Project description:Blood-feeding patterns of mosquitoes affect the transmission and maintenance of arboviral diseases. In the Caribbean, Aedes aegypti (L.) and Culex quinquefasciatus Say mosquitoes are the dominant mosquito species in developed areas. However, no information is available on the bloodmeal hosts of these invasive vectors in Grenada, where arboviral pathogens such as dengue, chikungunya, and Zika viruses cause significant human suffering. To this end, Ae. aegypti and Cx. quinquefasciatus mosquitoes were investigated from five semirural locations near houses in St. George's Parish, from 2017 to 2018. Polymerase chain reaction was conducted on DNA extracted from individual blood-fed mosquitoes using vertebrate-specific cytochrome b primers. The 32 Ae. aegypti bloodmeals included humans (70%), mongooses (18%), domestic dogs (6%), a domestic cat (3%), and an unidentified bird (3%). Thirty-seven Cx. quinquefasciatus mosquitoes took bloodmeals from seven species of birds (51%), humans (27%), domestic cats (8%), iguanas (5%), a domestic dog (3%), a rat (3%), and a common opossum (3%). The high percentage of human bloodmeal hosts in our study, especially by the normally anthropophilic Ae. aegypti, is expected. The bloodmeal sources and the percentage of nonhuman bloodmeals (30%) taken by Ae. aegypti are comparable to other studies. The large range of hosts may be explained in part by the semirural nature of most local housing. Accordingly, this may contribute to an exchange of pathogens between domestic, peridomestic, and sylvatic transmission cycles.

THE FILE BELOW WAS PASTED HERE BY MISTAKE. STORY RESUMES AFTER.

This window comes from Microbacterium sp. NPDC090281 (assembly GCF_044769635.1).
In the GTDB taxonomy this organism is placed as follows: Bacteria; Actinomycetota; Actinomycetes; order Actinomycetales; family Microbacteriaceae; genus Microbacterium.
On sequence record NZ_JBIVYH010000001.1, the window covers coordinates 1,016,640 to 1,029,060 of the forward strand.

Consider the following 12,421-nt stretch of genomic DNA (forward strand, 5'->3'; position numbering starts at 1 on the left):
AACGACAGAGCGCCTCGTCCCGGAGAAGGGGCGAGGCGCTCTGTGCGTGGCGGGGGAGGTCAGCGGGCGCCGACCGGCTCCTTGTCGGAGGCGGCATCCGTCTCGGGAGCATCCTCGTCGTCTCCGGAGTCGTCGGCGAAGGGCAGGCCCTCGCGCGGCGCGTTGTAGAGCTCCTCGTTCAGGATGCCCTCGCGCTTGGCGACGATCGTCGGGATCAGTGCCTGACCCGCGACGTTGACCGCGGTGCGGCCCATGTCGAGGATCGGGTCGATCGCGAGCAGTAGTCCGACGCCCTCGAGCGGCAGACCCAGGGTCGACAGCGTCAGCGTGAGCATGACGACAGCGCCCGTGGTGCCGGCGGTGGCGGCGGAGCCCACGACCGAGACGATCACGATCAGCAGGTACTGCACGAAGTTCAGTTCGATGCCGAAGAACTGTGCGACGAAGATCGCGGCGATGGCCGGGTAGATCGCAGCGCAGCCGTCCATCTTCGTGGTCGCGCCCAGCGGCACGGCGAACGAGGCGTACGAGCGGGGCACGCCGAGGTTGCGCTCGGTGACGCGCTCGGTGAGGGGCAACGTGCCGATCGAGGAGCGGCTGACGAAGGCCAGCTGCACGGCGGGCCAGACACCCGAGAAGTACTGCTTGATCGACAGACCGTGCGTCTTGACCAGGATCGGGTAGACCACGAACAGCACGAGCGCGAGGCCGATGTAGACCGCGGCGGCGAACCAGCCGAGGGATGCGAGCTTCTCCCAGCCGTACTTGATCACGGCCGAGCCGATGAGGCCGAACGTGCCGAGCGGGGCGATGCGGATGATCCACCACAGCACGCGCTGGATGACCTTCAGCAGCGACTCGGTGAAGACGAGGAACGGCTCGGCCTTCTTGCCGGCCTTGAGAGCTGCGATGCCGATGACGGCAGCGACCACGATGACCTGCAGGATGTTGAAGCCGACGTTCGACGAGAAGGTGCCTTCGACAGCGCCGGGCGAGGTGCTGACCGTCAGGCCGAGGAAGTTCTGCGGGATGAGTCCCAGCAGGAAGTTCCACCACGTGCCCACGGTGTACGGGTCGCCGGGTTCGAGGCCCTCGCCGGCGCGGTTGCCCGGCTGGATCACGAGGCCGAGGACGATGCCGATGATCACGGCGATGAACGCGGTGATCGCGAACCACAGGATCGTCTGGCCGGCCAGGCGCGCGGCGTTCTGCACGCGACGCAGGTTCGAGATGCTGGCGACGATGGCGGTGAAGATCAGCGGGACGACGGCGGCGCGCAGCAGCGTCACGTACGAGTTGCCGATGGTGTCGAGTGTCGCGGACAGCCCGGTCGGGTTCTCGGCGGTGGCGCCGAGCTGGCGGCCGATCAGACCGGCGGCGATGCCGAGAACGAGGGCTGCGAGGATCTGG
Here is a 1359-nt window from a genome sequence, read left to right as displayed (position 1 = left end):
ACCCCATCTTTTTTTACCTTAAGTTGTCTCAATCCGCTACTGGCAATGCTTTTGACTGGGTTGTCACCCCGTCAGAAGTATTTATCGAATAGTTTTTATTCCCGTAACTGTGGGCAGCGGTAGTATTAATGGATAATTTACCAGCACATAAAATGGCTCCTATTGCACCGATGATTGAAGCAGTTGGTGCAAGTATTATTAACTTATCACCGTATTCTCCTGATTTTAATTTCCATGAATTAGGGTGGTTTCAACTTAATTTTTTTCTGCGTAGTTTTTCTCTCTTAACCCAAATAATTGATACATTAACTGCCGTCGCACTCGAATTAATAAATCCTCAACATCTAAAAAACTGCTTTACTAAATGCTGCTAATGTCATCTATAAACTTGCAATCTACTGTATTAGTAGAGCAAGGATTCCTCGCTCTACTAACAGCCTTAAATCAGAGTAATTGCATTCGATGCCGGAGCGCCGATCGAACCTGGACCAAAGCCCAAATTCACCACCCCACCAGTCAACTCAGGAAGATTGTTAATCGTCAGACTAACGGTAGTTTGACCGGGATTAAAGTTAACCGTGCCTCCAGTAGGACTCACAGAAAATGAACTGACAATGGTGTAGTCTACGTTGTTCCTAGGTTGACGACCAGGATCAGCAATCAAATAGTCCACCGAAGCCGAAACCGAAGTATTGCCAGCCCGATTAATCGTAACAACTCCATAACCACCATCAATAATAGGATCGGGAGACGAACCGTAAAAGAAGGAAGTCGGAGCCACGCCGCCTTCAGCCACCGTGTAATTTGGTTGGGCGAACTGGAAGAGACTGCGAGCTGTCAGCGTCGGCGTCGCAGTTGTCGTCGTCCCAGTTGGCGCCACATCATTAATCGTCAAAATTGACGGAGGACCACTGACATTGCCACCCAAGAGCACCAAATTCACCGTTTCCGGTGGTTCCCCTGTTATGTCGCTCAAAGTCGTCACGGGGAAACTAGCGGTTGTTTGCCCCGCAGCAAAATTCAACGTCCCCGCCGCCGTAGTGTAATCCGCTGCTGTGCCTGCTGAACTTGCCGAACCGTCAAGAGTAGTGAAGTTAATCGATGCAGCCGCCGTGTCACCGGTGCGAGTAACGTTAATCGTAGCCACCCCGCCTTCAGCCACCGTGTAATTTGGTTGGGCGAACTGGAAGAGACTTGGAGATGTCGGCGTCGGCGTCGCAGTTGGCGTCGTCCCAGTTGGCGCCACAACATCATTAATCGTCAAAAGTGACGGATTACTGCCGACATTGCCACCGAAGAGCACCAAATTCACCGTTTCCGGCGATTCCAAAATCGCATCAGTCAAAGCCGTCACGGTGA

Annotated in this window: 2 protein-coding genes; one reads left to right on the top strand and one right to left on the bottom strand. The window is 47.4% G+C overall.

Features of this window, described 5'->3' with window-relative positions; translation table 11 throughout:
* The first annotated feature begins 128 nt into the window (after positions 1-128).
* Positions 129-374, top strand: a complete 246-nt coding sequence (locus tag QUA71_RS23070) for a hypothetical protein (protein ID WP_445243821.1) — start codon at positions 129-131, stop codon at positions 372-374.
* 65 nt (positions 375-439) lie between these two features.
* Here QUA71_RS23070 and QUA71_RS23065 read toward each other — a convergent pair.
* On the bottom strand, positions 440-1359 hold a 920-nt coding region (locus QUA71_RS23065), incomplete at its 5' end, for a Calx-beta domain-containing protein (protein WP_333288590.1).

Project description:Landscape changes occurring in Panama, a country whose geographic location and climate have historically supported arbovirus transmission, prompted the hypothesis that arbovirus prevalence increases with degradation of tropical forest habitats. Investigations at four variably degraded sites revealed a diverse array of potential mosquito vectors, several of which are known vectors of arbovirus pathogens. Overall, 675 pools consisting of 25,787 mosquitoes and representing 29 species from nine genera (collected at ground and canopy height across all habitats) were screened for cytopathic viruses on Vero cells. We detected four isolates of Gamboa virus (family:Bunyaviridae; genus:Orthobunyavirus) from pools of Aedeomyia squamipennis captured at canopy level in November 2012. Phylogenetic characterization of complete genome sequences shows the new isolates to be closely related to each other with strong evidence of reassortment among the M segment of Panamanian Gamboa isolates and several other viruses of this group. At the site yielding viruses, Soberanía National Park in central Panama, 18 mosquito species were identified, and the predominant taxa included A. squamipennis,Coquillettidia nigricans, and Mansonia titillans.